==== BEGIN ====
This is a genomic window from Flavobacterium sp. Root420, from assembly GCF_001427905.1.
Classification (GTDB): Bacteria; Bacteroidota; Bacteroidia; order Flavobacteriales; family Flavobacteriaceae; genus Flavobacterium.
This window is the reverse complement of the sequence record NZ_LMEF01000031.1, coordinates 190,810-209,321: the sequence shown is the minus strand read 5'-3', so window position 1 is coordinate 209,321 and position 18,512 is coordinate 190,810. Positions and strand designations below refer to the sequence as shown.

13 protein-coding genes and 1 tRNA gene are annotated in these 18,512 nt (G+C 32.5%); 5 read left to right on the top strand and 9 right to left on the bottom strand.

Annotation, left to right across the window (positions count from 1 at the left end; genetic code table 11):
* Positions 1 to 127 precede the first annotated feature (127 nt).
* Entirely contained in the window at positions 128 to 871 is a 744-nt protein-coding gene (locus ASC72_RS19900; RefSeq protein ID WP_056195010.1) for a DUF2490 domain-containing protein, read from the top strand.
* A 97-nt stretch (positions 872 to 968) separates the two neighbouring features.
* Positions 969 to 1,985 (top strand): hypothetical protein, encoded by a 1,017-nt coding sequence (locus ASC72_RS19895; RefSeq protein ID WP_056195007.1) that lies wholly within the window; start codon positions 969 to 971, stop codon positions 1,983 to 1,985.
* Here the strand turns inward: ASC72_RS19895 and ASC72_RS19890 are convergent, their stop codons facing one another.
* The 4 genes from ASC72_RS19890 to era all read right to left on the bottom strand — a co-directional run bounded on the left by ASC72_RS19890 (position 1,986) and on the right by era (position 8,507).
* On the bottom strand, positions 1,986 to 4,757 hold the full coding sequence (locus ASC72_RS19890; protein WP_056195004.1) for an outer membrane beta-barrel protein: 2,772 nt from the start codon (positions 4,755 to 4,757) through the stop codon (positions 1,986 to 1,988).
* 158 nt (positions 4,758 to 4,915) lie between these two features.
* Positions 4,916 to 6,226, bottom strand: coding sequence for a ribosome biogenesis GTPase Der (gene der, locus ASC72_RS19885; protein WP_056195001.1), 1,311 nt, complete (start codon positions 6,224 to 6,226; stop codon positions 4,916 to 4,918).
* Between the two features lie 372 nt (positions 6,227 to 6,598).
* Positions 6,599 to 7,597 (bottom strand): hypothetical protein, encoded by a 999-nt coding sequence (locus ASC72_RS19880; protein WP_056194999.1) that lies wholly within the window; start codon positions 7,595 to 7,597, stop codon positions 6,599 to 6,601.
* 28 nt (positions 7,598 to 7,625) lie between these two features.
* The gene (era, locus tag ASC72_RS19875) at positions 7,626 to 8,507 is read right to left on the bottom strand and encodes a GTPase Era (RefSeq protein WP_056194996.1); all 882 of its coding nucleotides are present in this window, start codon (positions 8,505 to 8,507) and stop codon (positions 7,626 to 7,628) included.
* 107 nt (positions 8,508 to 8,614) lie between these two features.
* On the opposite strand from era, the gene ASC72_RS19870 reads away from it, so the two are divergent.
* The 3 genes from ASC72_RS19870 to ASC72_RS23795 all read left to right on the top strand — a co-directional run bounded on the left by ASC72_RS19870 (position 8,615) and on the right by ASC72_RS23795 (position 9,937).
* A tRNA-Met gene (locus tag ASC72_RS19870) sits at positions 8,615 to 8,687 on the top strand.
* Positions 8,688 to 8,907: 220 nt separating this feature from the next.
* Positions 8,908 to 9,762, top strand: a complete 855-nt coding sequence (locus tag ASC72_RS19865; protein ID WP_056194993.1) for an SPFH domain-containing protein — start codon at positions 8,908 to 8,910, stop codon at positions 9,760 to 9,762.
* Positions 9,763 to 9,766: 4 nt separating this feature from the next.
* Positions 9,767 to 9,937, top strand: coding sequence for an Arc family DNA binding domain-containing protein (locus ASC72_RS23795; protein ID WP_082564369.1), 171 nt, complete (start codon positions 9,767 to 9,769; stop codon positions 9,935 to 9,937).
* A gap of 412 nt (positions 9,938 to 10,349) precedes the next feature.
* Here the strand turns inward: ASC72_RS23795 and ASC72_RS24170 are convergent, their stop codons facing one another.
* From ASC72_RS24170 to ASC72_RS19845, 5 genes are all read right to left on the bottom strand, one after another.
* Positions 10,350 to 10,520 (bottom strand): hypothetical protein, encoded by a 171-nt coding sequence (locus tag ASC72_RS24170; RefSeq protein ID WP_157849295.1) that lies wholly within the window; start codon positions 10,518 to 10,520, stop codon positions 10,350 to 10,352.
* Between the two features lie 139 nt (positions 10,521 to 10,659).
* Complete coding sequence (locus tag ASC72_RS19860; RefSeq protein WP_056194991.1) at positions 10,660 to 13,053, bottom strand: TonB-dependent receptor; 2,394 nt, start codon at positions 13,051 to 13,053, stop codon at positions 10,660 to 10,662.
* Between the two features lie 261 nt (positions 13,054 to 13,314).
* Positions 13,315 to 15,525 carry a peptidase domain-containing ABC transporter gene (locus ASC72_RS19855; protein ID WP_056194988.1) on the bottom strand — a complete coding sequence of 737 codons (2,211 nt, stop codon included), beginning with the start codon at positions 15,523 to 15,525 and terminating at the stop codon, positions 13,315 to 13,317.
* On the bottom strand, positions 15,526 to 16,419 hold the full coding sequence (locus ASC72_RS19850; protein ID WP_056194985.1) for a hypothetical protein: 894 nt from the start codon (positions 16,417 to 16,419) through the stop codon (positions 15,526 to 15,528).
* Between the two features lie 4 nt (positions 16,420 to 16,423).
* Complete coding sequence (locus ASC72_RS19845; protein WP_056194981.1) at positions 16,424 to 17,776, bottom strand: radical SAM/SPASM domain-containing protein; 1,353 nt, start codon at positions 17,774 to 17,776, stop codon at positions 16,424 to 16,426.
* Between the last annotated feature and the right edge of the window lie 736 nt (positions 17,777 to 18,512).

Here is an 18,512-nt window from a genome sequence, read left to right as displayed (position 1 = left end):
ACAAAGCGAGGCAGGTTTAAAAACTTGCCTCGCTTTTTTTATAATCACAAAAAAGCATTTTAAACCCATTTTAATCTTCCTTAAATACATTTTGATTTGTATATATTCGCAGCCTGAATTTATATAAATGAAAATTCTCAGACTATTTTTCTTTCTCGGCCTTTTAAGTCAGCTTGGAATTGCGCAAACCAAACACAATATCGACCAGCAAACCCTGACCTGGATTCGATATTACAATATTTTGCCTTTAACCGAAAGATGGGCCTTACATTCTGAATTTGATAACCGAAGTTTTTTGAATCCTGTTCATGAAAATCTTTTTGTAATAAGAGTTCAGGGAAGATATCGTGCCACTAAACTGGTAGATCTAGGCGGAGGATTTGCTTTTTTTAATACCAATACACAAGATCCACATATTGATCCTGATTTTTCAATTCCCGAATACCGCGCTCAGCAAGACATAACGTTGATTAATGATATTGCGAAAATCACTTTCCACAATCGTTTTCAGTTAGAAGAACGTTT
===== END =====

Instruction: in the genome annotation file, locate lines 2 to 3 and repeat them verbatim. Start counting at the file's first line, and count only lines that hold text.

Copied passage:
Classification (GTDB): Bacteria; Bacteroidota; Bacteroidia; order Flavobacteriales; family Flavobacteriaceae; genus Flavobacterium.
This window is the reverse complement of the sequence record NZ_LMEF01000031.1, coordinates 190,810-209,321: the sequence shown is the minus strand read 5'-3', so window position 1 is coordinate 209,321 and position 18,512 is coordinate 190,810. Positions and strand designations below refer to the sequence as shown.